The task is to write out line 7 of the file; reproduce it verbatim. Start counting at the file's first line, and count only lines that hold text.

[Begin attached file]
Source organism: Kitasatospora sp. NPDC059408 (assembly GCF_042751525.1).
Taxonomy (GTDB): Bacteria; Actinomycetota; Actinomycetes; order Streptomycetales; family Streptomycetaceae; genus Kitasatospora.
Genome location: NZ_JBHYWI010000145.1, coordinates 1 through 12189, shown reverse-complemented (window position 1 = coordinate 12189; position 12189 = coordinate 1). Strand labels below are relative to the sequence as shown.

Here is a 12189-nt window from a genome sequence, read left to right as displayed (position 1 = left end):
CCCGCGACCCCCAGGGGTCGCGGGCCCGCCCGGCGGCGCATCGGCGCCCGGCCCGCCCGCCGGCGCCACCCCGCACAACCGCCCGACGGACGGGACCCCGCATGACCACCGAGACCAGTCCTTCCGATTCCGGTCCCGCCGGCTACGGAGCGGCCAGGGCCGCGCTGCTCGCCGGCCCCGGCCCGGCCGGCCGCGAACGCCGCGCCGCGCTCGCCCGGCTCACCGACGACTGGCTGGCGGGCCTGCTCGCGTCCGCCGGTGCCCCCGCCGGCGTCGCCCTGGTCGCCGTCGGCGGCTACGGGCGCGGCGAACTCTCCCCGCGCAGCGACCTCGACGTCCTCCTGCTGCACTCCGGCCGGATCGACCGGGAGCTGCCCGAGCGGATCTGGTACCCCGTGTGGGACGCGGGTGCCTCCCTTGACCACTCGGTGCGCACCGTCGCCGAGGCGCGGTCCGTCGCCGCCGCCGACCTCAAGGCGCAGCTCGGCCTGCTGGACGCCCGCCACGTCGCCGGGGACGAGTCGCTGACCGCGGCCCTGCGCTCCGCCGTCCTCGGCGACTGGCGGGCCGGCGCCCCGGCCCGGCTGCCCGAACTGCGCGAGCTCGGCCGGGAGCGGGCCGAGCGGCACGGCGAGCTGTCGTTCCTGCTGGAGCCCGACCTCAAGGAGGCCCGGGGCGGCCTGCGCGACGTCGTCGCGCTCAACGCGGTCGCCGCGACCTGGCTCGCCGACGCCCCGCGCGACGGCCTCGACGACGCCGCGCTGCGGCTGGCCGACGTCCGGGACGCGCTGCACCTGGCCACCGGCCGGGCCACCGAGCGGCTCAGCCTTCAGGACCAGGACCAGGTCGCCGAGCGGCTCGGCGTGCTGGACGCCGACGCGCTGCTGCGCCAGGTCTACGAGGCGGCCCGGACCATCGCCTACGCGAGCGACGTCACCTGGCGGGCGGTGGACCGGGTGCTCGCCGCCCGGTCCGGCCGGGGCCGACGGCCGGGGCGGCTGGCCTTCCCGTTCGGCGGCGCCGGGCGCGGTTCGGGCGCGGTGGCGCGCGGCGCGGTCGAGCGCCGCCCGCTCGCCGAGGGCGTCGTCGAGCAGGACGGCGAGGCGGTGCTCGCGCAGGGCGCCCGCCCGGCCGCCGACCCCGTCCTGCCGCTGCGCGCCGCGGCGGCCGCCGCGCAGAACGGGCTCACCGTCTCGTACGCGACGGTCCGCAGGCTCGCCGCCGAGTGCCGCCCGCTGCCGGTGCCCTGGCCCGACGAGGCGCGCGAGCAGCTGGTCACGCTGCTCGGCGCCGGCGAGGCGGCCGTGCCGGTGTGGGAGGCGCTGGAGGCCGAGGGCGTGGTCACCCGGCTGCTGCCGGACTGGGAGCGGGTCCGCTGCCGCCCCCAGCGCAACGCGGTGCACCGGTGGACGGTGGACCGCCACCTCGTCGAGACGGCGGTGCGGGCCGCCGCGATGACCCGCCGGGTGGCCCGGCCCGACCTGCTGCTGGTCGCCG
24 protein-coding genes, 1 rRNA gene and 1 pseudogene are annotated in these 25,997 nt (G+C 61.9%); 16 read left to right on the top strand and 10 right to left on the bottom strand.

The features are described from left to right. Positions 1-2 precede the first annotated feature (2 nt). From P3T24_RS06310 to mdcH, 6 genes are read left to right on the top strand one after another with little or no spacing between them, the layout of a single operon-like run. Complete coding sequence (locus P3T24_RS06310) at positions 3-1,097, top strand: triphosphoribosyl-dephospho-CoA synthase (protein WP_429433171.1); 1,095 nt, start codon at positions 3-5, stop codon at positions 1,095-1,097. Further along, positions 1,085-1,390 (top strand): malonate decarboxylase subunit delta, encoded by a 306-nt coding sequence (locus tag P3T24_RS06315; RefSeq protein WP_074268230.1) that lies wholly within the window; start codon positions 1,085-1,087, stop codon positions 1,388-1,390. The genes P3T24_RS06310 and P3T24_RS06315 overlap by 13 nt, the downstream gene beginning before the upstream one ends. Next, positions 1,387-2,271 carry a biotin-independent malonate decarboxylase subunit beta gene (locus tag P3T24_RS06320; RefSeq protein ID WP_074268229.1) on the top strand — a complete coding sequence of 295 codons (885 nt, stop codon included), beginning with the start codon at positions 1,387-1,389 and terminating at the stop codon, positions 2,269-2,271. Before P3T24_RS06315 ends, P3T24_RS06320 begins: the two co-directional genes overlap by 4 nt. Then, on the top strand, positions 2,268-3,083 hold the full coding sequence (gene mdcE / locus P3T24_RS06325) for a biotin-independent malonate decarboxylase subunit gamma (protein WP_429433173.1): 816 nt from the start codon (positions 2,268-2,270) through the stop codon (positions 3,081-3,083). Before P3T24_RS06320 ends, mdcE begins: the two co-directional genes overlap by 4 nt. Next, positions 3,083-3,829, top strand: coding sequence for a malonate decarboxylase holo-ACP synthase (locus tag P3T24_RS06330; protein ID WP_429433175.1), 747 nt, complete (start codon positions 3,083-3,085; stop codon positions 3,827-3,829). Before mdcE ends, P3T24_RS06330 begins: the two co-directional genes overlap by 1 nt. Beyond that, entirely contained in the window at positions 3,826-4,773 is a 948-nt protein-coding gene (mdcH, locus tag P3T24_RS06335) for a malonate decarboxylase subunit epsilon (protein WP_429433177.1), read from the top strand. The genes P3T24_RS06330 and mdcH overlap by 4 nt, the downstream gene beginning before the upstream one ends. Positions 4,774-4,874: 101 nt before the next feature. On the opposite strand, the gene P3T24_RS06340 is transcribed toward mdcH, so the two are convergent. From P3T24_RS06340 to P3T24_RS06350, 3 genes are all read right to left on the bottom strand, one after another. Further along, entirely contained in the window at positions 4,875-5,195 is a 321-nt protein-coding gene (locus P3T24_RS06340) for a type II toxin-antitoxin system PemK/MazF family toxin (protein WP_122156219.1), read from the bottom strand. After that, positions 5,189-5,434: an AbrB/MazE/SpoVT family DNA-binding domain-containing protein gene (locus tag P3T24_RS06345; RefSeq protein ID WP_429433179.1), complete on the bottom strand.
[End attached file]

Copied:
The features are described from left to right. Positions 1-2 precede the first annotated feature (2 nt). From P3T24_RS06310 to mdcH, 6 genes are read left to right on the top strand one after another with little or no spacing between them, the layout of a single operon-like run. Complete coding sequence (locus P3T24_RS06310) at positions 3-1,097, top strand: triphosphoribosyl-dephospho-CoA synthase (protein WP_429433171.1); 1,095 nt, start codon at positions 3-5, stop codon at positions 1,095-1,097. Further along, positions 1,085-1,390 (top strand): malonate decarboxylase subunit delta, encoded by a 306-nt coding sequence (locus tag P3T24_RS06315; RefSeq protein WP_074268230.1) that lies wholly within the window; start codon positions 1,085-1,087, stop codon positions 1,388-1,390. The genes P3T24_RS06310 and P3T24_RS06315 overlap by 13 nt, the downstream gene beginning before the upstream one ends. Next, positions 1,387-2,271 carry a biotin-independent malonate decarboxylase subunit beta gene (locus tag P3T24_RS06320; RefSeq protein ID WP_074268229.1) on the top strand — a complete coding sequence of 295 codons (885 nt, stop codon included), beginning with the start codon at positions 1,387-1,389 and terminating at the stop codon, positions 2,269-2,271. Before P3T24_RS06315 ends, P3T24_RS06320 begins: the two co-directional genes overlap by 4 nt. Then, on the top strand, positions 2,268-3,083 hold the full coding sequence (gene mdcE / locus P3T24_RS06325) for a biotin-independent malonate decarboxylase subunit gamma (protein WP_429433173.1): 816 nt from the start codon (positions 2,268-2,270) through the stop codon (positions 3,081-3,083). Before P3T24_RS06320 ends, mdcE begins: the two co-directional genes overlap by 4 nt. Next, positions 3,083-3,829, top strand: coding sequence for a malonate decarboxylase holo-ACP synthase (locus tag P3T24_RS06330; protein ID WP_429433175.1), 747 nt, complete (start codon positions 3,083-3,085; stop codon positions 3,827-3,829). Before mdcE ends, P3T24_RS06330 begins: the two co-directional genes overlap by 1 nt. Beyond that, entirely contained in the window at positions 3,826-4,773 is a 948-nt protein-coding gene (mdcH, locus tag P3T24_RS06335) for a malonate decarboxylase subunit epsilon (protein WP_429433177.1), read from the top strand. The genes P3T24_RS06330 and mdcH overlap by 4 nt, the downstream gene beginning before the upstream one ends. Positions 4,774-4,874: 101 nt before the next feature. On the opposite strand, the gene P3T24_RS06340 is transcribed toward mdcH, so the two are convergent. From P3T24_RS06340 to P3T24_RS06350, 3 genes are all read right to left on the bottom strand, one after another. Further along, entirely contained in the window at positions 4,875-5,195 is a 321-nt protein-coding gene (locus P3T24_RS06340) for a type II toxin-antitoxin system PemK/MazF family toxin (protein WP_122156219.1), read from the bottom strand. After that, positions 5,189-5,434: an AbrB/MazE/SpoVT family DNA-binding domain-containing protein gene (locus tag P3T24_RS06345; RefSeq protein ID WP_429433179.1), complete on the bottom strand.